The precautions we’ve taken to quell the coronavirus pandemic—sheltering in place, social distancing, not spending much time with people outside our own households—have exacerbated America’s mental health crisis.
The Coronavirus Pandemic's Toll on Mental Health
Published: May 11, 2021
Crystal Burwell: Mental health is a epidemic in itself. And so we should treat that with the same sense of urgency long as we do the pandemic.
Narrator: Since the start of the COVID-19 pandemic, the number of adults coping with mental health disorders has increased significantly.
Burwell: The nature of COVID is, you know, shelter in place, social distancing and not being able to really spend much time with family support systems. So that has really exacerbated what was already there. Just even lack of sunlight, being confined at home where there might be stressors.
Narrator: Depression and mania can lead to worsened social isolation, especially when compounded by stress, let alone a global pandemic.
Michael Buatti: If you look at Atlas, he's the god, of course, he used to hold the whole world up and you know people with bipolar already have that world on top of them to add COVID-19 is like adding a whole other world on top and it's actually two worlds, two Earths, right?
Jennifer Freese: I would have meltdowns. I would be happy one minute crying the next. And it came on very very suddenly.
Narrator: Jennifer Freese has been coping with her bipolar since she was six years old. She’s now in her 40s, and she got COVID-19 the day before it was declared a global pandemic.
Freese: I didn't tell anybody that I had COVID-19. It's very similar to like when you tell someone you're bipolar and they're like, “Oh my gosh, you're bipolar.” They get scared, like what do you have to be afraid of with me?
Narrator: Suicidal ideation has worsened during the pandemic. And those with chronic illnesses are more vulnerable to higher levels of stress, anxiety, and depression.
Burwell: Shouldn't have to wait until people are dying before we are really highlighting and talking about something that's so important…
Narrator: Things like university and office closures, and economic downturns have contributed to people’s anxiety, depression, and worry.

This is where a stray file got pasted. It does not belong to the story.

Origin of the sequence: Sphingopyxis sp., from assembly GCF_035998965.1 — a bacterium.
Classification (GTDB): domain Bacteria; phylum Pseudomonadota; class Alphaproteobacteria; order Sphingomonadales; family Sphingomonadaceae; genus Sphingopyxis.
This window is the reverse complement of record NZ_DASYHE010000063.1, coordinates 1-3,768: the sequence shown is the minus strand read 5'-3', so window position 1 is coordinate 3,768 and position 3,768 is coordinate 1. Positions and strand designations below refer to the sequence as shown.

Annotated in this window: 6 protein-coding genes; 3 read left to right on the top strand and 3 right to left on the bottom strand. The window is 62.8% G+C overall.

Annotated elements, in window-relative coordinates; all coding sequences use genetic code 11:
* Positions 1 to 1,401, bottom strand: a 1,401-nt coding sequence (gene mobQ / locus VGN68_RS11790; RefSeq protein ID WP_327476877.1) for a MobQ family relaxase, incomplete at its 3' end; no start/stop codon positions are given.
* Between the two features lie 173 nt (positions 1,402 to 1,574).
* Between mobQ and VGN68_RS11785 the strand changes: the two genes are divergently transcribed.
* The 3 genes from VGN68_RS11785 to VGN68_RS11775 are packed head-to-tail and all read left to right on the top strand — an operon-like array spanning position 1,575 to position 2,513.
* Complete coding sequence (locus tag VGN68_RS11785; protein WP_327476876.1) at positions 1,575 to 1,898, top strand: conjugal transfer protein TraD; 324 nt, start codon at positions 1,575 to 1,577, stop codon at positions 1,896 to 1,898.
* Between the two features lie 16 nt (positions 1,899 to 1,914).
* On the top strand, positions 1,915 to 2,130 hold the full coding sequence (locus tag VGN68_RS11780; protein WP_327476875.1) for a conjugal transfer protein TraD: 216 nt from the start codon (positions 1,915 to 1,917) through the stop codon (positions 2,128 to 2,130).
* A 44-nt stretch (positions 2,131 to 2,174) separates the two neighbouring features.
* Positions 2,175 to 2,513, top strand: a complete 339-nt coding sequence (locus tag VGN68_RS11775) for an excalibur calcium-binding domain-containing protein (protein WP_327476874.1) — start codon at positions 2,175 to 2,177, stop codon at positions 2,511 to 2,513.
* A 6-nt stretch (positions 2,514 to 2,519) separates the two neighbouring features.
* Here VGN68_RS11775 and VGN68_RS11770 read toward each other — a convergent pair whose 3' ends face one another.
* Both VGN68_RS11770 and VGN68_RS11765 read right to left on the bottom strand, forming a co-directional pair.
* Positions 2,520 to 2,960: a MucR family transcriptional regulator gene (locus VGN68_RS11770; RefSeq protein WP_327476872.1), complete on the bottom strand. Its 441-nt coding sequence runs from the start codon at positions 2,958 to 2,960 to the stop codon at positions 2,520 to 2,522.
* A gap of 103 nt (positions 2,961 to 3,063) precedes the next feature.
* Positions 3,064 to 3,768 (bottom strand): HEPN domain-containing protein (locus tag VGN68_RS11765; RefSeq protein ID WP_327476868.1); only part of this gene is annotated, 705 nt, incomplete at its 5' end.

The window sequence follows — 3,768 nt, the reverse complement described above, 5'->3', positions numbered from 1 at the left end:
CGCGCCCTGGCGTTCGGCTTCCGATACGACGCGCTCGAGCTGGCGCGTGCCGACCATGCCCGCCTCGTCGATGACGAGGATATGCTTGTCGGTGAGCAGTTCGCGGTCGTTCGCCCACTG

Buatti: Feeling bad about yourself has gone through the roof just as an example, you know, we have a 24 x 7 hotline right now and since the pandemic, those calls has risen by 80%.
Narrator: And it’s not just this hotline. There’s been a rise in people seeking treatment for mental health since the start of the pandemic nationally. One study found reports of anxiety and depression surged from 11% in 2019 to 41% in 2021.
It may not just be from stress. There’s also evidence that COVID infection itself is associated with neurologic damage that might contribute to mental health disorders.
Now, some people who have been coping with mental health conditions for many years may actually be able to bounce back more easily than those who’ve never faced such a challenge.
Buatti: the people with a mental health condition are probably the most resilient people you'll ever want to meet...they've come through the most troubling of times.
Narrator: After developing COVID, Jennifer Freese self-quarantined for a month. Coping techniques she learned over the years to treat her bipolar disorder helped her manage the isolation.
Freese: I made it a point to reach out to three people every single day.
Narrator: For those struggling with bipolar, there are additional coping mechanisms. Basic things like remaining on a schedule and not self-isolating can be helpful, especially during the pandemic.
Ellen Forney: If you eat well, see your doctor, or stick to your therapy, mindfulness meditation exercise, routine, support system and that all of those things together are integrated and it's important that we consider all of those things and not just therapy, or certainly not just medications.
I think that the people who I know who are really struggling most are the people that this is new to or the people that are new to recognizing that their routine needs to be different or recognizing that staying in sweatpants all day and on and off napping all day is going to affect your mood.
Narrator: Those seeking treatment, however, may not have equal access. The pandemic has shed light on inequities people face when receiving care and support.
Forney: Some of us have more resources than others of us and whether it's because we're white or because we have a financial support or emotional support. All of these things are making it really clear that there's a big difference in those people who have resources and those who don’t and that's very, very true in mental health always and it's especially true now.
Burwell: Access to medication and even affordability of medication has become an issue, not being able to get out of the house and then with loss of employment which is very common. I'm seeing a lot with my clients is that it's a loss of health insurance so that causes so many different problems.
Narrator: The COVID-19 pandemic has laid bare that we are in the middle of a mental health crisis.
Burwell: Why would we not want to take care of our mental health? That should be a priority
Produced by: Amanda Willis
Narration: Emily Zendt
Production Assistance: Christina Monnen, Emily Zendt, and Ari Daniel
© WGBH Educational Foundation 2021